Great Zimbabwe

Kaitlin Kiernan and Claire McCandlish

The Great Zimbabwe is a largest collection of ruins in Africa. It is located south of the Sahara Desert, in the heart of Africa.

Geography and Resources

Zimbabwe is located in the middle of southern Africa. It is mainly grassland and very little forest. The people in Zimbabwe would hunt buffalo, antelope, and wildebeests. These animals were not just for eating, but sometimes as clothing. However, when these animals begin to migrate it is harder for people to hunt. They had agriculture and cattle-keeping for food resources.


In Zimbabwe they had regional and long distance trade. Ivory was a popular export because they lived a highly populated place for elephants. They did long distant trade with places like China, Persia, Arabia, and India. They would receive porcelain, glass, and certain textiles.


The Great Zimbabwe was founded in the 11th century during the late Iron Age. It was abandoned in the 15th century. People that lived there mainly practiced agriculture and it was a part of their everyday life.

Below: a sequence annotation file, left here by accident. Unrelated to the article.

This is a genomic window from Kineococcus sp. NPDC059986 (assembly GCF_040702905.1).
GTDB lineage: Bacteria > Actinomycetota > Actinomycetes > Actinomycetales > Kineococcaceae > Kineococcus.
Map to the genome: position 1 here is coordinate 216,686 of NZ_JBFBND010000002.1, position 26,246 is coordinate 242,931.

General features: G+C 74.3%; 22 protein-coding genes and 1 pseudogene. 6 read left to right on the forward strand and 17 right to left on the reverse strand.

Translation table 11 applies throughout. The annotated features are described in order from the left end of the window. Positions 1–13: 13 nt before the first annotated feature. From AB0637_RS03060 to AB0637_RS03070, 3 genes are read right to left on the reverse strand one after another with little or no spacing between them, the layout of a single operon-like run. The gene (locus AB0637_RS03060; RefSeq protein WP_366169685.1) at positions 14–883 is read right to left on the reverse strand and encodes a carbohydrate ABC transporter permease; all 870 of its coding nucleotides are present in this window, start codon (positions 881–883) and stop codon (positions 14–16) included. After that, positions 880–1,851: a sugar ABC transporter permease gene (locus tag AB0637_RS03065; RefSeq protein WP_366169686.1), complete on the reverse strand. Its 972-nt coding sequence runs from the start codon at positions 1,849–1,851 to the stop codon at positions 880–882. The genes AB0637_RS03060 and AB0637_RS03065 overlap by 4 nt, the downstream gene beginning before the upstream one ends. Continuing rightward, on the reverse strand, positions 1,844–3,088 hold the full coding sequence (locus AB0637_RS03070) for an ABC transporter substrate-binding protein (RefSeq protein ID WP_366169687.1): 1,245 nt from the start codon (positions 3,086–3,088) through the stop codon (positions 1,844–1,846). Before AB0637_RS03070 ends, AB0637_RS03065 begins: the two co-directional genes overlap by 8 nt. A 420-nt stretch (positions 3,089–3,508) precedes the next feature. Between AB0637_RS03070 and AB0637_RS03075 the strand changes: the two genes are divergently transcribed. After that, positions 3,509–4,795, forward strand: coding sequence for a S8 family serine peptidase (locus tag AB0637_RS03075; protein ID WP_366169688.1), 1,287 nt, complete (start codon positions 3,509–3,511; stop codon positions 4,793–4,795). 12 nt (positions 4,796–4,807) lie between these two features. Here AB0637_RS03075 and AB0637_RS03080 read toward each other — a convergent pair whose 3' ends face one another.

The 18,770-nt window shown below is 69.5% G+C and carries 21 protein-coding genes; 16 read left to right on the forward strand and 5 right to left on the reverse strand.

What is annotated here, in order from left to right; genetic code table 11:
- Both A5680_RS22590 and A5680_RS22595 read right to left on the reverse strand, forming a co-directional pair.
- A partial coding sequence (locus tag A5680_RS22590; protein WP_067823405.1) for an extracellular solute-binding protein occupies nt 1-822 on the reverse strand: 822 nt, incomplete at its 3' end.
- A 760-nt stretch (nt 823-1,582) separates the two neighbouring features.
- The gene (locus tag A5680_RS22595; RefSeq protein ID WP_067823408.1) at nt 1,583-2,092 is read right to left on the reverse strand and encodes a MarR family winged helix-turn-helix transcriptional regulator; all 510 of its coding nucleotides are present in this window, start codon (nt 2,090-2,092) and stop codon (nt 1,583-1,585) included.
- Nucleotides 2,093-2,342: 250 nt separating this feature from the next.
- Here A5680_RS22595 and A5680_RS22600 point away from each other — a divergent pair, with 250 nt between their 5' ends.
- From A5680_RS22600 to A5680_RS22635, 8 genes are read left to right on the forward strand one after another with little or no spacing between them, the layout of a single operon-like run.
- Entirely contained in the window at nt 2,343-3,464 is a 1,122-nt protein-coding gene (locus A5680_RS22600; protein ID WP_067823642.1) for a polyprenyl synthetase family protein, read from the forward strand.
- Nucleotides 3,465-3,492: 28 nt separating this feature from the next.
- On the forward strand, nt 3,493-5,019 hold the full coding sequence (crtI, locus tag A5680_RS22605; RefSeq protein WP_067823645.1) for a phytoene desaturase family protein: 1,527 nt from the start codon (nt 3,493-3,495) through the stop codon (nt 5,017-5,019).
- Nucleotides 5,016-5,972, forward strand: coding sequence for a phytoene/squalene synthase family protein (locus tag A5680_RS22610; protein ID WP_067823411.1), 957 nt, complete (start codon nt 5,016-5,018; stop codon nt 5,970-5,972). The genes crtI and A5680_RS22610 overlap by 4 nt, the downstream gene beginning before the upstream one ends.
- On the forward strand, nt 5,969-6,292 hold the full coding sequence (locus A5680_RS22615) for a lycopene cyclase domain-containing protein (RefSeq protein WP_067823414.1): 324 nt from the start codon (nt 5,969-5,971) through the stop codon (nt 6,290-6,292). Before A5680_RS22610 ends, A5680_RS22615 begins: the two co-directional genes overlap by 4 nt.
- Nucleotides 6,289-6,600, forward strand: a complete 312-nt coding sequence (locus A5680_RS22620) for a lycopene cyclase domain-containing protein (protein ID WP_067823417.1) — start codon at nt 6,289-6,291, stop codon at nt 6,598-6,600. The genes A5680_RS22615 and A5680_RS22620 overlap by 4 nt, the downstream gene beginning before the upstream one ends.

The "Africae Tabula Nova" was published in 1570 and the Great Zimbabwe is labeled as "Simbaoe"


People believe they had a god-king for a ruler, who would be head over a court. The god-king would share power with a mother king, but there were also nine queens who were under her authority. Each of the queens would have there own court. Each village would have an appointed governor.


Zimbabwean believe the spirit of a dead person comes back to their community. They honored the spirit of their ancestors in ceremonies to good harvest. They thought that witches had the power to raise angry spirits. Families sometimes ask this to avenge a family members death. Their largest church is the Anglican. They mainly focus on faith healing. However, this is just what people believe they are not positive about Great Zimbabwe's religion.


Beginning around the age of eight children are expected to take on adult task. Girls would begin working around the house and boys would start herding cattle. They begin school at seven years old and would stay there for about seven years.Children would have to pass an exam to move onto secondary school. This is where they learn skills for employment.

Marriage and family

Most societies were patrilineal, which their heritage was passed down through the father of the family. In the Great Zimbabwe arranged marriages were rare. The extended family was known as a domestic unit. In some areas extended family shared a household, but others each nuclear family would have their own household. The elders had the most authority.